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Straw Bale Gardening, Step-by-Step

Straw bale gardening is easy, affordable and fun for kids!

Don't think you have enough time for a garden? Not enough space (or no yard at all?) for a garden either? Straw bale gardening is right for you! You say you can't or don't want to stoop and bend...think it's too hard to grow your own vegetables and plants?

Just follow these simple instructions…and you’re gardening!
For a downloadable PDF on straw bale gardening check out this guide  from West Virginia University Extension service.

two straw bales on the ground in a garden
Be sure to choose a SUNNY location. We turned our bales with the strings up for a wider space but you can turn your bales with the strings on the SIDES for a more sturdy base.

1.   Purchase rectangular straw bales (approximately 2′ x 3′). Contact your local county agent to find out where to get straw bales in your area. Cost is typically $10 per bale. 

2.    Be sure the bales are STRAW and not hay…or you’ll be growing whatever is in that hay along with what you intended to grow. Straw is typically yellow, dry, hollow and not food for animals. Hay, on the other hand, is made of grasses and tends to be greener and is full of seeds that will sprout and fill up your garden.

3.    Leave the strings on your straw bales

4.    Place bales in sunny spot which can be on concrete, asphalt, gravel, dirt, sand, etc. "SUN" is the only important ingredient in placement.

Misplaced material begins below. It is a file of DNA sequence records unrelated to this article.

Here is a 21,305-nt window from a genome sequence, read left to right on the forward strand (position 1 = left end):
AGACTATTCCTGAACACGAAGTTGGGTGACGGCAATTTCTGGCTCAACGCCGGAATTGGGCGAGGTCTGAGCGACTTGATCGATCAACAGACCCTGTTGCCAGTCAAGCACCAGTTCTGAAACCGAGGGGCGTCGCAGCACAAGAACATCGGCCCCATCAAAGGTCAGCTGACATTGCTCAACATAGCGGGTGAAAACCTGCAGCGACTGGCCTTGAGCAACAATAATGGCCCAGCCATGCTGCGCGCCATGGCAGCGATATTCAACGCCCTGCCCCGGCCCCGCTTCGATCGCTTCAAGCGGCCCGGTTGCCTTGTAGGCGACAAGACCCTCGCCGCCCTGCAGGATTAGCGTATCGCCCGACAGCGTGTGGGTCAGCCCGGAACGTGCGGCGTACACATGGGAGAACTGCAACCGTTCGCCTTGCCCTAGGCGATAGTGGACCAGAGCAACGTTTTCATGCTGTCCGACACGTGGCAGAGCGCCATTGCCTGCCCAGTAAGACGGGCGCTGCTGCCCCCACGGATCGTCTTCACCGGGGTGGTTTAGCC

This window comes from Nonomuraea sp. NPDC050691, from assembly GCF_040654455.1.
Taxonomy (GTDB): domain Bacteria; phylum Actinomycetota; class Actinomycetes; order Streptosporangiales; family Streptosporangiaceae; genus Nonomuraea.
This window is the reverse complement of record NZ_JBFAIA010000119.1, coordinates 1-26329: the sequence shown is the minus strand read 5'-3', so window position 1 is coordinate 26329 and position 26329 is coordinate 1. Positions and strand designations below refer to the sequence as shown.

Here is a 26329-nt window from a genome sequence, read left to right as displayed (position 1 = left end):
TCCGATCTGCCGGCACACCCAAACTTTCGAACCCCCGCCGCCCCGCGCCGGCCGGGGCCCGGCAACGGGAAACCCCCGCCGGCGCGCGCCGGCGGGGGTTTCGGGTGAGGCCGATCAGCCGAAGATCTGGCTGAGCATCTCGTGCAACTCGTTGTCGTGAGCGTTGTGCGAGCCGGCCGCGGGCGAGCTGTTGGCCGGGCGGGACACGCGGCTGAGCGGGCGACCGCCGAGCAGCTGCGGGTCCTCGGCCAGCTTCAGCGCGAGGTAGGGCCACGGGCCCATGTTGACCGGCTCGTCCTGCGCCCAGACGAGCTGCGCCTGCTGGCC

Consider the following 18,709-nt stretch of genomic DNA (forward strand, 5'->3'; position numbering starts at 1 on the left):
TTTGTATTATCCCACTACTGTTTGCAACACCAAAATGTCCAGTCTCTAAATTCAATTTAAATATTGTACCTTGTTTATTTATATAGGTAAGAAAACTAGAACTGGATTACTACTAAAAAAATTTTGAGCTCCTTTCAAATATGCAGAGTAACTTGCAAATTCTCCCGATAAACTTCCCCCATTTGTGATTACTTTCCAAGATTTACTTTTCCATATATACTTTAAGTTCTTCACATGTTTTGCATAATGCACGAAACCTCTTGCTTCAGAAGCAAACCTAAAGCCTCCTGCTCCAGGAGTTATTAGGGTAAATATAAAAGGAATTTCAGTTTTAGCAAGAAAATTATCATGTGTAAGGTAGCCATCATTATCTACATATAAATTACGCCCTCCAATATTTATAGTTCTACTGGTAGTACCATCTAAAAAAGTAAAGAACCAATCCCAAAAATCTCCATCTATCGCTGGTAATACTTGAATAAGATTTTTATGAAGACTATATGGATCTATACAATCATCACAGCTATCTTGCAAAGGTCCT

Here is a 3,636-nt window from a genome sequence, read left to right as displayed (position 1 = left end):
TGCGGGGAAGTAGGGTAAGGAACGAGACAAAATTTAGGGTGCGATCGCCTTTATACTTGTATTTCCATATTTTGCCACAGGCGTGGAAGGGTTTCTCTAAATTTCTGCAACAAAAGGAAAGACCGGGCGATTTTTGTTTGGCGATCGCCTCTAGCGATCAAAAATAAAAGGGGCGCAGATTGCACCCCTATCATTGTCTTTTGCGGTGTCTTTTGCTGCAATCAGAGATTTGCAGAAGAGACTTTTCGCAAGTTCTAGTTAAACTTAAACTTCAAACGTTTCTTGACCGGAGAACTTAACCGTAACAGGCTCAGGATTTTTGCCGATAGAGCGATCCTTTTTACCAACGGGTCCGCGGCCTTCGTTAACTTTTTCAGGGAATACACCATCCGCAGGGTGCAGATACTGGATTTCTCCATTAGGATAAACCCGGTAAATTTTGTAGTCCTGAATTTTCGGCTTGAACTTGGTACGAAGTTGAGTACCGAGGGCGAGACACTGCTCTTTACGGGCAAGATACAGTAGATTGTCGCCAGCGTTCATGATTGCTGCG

5.    Condition the bales:  
Day 1-3: Soak bales thoroughly and keep them damp.
 
Day 4-6:
 Sprinkle each bale with ½ cup urea (46-0-0) and water well into bales. You can substitute bone meal, fish meal, or compost for a more organic approach.

Days 7-9: Cut back to 1/4 cup of fertilizer per bale per day, and continue to water it in well.

Day 10: Stop applying fertilizer but continue to keep the bale damp.

6.    Dig 6″ x 6″ (approximately) holes in top of bales (four per bale). We suggest using a cutting tool typically used for cutting tree branches that can slice the straw. If you are doing this project with children make sure to keep the sharp tools out of their reach.

Two straw bales with three holes cut in each top. Cutting tool nearby.
Use a sharp cutting tool typically used for sawing trees or wood. Be sure to keep the tool safe from young children if working on a straw bale garden with youth. This process takes some time and strength so trade off the sawing if you have another adult handy.

7.    Add potting soil to your holes. 

8.    Plant your seeds or plants.

9.  Water as needed. 

10.  Fertilize every 2-3 weeks.  

For more information, contact your County Agent!

 NOTE: The straw bales will last the growing season but will be useful in the fall/winter as mulch for your garden. The straw bales are not a permanent fixture in your garden so be sure to try this each season!

straw bale garden with seedlings in each hole
Each hole can have a few seedlings. You can plant 2-3 tomatoes, 4 peppers, 4-6 cucumbers and 2-4 squash per bale.